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 Sinclairification by Grant Sinclair


Five Ways to Store Photos Without a Laptop Computer


01 May 2008

The convenience of digital photography is obvious.  We donít have to carry around rolls of film any more and since memory cards are re-usable, they cover the cost, over time, of the camera and memory cards when compared to the price of film and processing.

 

When you prepare for a trip, you have enough to bring along with you; camera (of course), digital media player, clothes, batteries, chargers, toiletry kit; then there are things you bring on the plane to keep you occupied: books, DVD player, magazines, travel Jenga; itís enough to weigh anyone down.

 

But what about a laptop computer?  They are getting more and more reasonably priced, but are still as much of a liability as ever.  Convenient though they are, they are fragile or heavy (sometimes both) and cumbersome.  Of the few laptops out there that is rugged and designed for abuse, the Panasonic Toughbook is heavier and offers fewer features than its similarly-sized counterparts.

 

So maybe you have a laptop computer and donít want to bring it, or donít have one at all.  Even so, youíll need a way to store your images on the road.  Here are our suggestions.  Remember, these suggestions imply that you are using ONLY the methods provided here.  No additional help is assumed.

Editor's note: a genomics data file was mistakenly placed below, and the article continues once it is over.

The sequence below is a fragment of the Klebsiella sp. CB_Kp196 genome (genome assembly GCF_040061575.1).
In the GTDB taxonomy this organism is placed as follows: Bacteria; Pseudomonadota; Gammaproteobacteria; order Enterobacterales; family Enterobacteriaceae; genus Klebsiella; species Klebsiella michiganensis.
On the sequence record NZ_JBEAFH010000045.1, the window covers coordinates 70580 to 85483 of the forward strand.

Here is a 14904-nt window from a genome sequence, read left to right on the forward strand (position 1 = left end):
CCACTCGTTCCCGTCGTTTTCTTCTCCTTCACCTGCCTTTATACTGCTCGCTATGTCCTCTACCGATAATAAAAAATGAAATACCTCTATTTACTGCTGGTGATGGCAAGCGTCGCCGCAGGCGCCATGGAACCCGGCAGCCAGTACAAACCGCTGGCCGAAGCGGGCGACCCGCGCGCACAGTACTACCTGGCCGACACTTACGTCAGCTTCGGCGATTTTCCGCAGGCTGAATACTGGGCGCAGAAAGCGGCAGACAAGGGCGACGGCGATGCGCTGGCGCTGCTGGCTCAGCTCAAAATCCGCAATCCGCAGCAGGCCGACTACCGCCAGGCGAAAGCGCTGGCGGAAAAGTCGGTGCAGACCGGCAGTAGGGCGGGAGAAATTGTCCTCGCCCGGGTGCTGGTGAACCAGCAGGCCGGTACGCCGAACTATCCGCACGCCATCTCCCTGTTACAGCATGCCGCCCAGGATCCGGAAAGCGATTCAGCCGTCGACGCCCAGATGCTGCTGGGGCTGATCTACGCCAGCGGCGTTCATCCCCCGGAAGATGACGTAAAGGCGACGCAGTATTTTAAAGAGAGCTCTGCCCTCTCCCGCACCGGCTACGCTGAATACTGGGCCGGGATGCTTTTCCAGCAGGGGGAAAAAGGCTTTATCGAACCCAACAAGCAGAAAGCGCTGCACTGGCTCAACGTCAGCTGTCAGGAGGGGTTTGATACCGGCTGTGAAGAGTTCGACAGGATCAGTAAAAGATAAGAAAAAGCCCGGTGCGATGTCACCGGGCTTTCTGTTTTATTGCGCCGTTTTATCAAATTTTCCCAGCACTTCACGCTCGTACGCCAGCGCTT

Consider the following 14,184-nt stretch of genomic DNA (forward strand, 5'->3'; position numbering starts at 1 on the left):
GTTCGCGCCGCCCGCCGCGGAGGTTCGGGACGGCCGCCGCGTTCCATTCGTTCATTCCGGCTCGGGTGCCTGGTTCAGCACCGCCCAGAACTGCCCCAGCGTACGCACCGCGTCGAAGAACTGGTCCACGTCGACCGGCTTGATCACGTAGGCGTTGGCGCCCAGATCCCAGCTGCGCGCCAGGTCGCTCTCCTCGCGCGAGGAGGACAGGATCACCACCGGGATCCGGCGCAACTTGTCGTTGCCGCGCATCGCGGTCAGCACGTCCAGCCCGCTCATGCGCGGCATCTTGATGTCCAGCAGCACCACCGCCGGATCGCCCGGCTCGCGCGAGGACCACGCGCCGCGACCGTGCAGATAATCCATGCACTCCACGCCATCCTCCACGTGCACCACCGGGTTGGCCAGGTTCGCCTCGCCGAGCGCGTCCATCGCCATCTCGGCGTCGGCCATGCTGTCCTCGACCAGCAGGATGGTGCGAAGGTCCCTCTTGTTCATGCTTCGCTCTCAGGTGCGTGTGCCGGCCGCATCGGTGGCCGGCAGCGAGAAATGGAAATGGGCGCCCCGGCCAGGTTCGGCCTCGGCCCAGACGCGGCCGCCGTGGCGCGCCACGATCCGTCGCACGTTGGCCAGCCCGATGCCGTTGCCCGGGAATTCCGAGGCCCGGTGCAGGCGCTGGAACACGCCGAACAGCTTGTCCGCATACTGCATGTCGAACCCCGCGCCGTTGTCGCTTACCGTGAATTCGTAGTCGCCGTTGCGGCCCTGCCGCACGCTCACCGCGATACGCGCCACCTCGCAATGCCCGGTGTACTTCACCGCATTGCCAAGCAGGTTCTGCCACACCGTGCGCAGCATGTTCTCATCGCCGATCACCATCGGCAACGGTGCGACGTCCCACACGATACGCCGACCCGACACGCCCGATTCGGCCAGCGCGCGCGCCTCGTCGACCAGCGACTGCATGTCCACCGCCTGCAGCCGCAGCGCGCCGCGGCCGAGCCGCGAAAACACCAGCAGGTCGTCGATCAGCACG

1)      a)      Extra flash cards:  It is just plain stupid to bring one flash card for an entire trip, regardless of how long youíll be away.  To start, when the card is full, youíll have to get some images off to make room for more, which usually means deleting image straight from the camera.  Most camera screens are too small to see each image clearly, so youíll end up deleting something you donít want to.

 

b) Another reason not to store all your images on one flash card is the liability of all your images being in one place, in your camera.  If your camera gets lost, stolen or destroyed, so do all your pictures.

 

Bringing a few spare cards will eliminate the need to delete images from your camera and protect what you have already taken.

 

Advantages:

 

- Added (though minimal) security for images already taken.

- Memory cards are getting lower in price and easy to carry around.

 

Disadvantages:

- Itís easy to become disorganized trying to remember which cards you used and which are still empty.  Number the cards to help prevent this.

 

You can only really protect the images on your card once you finish using the card and keep it in a safe place.

 

Tips:

- Bring along flash cards that are no larger than 512MB.  That way, all the pictures from that card will fit neatly onto a CD-R. Or flash cards no bigger than 4GB, if youíll have access to a DVD writer.

 

If youíre using this method or not, keep all memory cards in a waterproof container for added protection.